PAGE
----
The plan was to go and see a traditional truffiére in France hunt for truffles. I was aware that you can use pigs but they have a tendency to eat their discovery. The more common way is with dogs. Their sense of smell is well known but they do dig excitedly and can cause a lot of damage. However, in the medieval countryside of the Périgord region, there is a man using the ‘peasant’ way. A small thin beech stick, his own nose and some flies.

Francis tends to his small grove of trees throughout the year, watering them and trimming the leaves to ensure they are well kept. For it is the leaves that will fall to earth and provide the nutrients in the soil to be the cultivation incubator for this black gold.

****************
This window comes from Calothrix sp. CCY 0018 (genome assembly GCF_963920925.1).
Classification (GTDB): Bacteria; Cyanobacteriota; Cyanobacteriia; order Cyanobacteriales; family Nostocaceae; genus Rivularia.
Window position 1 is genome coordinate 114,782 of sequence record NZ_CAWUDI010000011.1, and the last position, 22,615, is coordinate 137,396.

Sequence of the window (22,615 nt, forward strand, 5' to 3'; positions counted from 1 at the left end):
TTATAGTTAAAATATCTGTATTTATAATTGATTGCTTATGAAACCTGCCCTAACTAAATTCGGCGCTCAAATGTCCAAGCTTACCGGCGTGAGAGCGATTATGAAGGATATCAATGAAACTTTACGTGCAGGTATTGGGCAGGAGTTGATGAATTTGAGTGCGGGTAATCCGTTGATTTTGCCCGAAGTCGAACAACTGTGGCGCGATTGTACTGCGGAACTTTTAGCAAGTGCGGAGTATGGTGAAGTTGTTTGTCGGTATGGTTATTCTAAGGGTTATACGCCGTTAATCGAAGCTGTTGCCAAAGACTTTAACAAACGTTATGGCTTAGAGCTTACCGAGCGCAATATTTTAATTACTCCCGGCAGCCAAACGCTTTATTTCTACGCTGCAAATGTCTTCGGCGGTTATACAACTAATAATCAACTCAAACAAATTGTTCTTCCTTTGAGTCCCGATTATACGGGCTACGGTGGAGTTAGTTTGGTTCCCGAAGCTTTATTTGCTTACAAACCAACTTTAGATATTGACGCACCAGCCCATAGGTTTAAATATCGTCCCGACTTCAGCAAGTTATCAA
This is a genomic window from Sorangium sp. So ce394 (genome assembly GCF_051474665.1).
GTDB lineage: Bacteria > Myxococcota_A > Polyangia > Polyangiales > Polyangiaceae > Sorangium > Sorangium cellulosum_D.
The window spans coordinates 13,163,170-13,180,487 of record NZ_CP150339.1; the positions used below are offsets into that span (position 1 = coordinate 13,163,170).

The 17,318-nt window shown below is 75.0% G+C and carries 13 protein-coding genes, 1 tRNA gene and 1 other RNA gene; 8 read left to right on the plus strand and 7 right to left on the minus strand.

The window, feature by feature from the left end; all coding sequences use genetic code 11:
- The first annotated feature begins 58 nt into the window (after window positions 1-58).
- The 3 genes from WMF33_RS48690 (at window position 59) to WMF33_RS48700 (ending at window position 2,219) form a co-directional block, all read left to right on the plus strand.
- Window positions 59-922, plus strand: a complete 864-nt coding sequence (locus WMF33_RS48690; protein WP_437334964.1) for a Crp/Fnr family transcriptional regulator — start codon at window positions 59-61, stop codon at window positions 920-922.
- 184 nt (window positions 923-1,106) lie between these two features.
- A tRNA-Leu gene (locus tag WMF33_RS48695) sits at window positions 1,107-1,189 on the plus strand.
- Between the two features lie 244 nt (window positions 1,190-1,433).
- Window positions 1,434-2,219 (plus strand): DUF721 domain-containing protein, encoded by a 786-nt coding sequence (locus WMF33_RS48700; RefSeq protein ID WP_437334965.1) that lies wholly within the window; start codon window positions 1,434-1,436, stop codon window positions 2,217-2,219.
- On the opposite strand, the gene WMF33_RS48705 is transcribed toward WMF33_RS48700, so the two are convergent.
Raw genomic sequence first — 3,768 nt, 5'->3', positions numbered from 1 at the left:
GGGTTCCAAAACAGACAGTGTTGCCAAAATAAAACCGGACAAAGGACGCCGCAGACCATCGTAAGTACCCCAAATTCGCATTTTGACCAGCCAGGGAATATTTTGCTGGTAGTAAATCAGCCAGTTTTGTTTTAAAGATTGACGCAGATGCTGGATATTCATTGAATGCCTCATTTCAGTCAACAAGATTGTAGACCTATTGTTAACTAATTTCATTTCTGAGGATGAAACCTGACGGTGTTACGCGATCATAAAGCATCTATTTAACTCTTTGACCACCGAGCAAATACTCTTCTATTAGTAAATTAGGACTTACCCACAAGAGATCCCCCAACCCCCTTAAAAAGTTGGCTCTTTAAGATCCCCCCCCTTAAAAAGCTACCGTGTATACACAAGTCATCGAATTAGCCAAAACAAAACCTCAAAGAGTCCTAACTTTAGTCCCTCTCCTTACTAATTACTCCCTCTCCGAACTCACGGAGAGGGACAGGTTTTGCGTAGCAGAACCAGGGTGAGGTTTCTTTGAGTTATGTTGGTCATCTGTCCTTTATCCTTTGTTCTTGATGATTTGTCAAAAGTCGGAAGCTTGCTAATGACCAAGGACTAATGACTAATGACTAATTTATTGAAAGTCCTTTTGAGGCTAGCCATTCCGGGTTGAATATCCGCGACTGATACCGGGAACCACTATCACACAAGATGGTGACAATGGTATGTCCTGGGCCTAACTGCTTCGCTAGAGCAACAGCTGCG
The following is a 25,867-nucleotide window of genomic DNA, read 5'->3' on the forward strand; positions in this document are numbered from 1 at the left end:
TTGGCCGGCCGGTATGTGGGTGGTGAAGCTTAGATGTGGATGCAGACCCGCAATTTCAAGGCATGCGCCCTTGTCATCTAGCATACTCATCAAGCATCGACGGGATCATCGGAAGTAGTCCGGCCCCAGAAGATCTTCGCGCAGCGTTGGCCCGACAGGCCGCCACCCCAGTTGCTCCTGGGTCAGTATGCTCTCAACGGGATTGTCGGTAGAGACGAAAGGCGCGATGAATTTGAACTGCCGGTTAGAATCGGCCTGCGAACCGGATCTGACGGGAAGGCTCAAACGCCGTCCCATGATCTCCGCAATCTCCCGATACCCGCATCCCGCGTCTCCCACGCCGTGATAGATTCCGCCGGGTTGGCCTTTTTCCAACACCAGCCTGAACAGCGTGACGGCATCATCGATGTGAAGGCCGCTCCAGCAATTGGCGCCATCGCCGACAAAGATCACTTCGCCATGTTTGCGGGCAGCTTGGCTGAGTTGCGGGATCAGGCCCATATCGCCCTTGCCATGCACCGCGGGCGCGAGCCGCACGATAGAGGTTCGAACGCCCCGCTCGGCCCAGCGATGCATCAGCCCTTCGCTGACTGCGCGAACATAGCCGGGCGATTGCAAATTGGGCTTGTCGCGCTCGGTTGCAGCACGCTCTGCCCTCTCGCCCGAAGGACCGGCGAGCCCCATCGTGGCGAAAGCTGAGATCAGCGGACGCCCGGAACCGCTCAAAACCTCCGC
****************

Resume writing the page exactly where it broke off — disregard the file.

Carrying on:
For the past 12 years, Francis has planted, nurtured, watched and now yields his small holding of hazel and oak trees. Unassumingly French, his billowing hair and scarf barely contain the glint in his eyes. He stalks around the base of the trees until he sees a slight pattern in the soil. He kneels down and using the stick, gently rubs the ground. If he then sees small, black and yellow flies, he knows there is a prize to be won. He leans in, digging around beneath the surface with his finger. His motion stops, he smells it and then changes the probing direction. Arms widen and he leans in and sniffs the earth directly. Within seconds, he has removed a small pile of the earth and then, beaming, he sits on his haunches and shows me his reward. This small, muddy, knobbly lump is the fungi of black truffle. Currently selling for €1,000 per kg, this fragrant gnarly lump will soon grace the Michelin starred menu's in the surrounding villages. Bagging his prey, softly replacing the earth, he stands, proud of what he has done. And rightly so. In a time of gentrification, it is this centuries old, peasant way of sourcing food that affirms my want of eating sustainably and sourcing seasonally. We need more people like Francis in this world.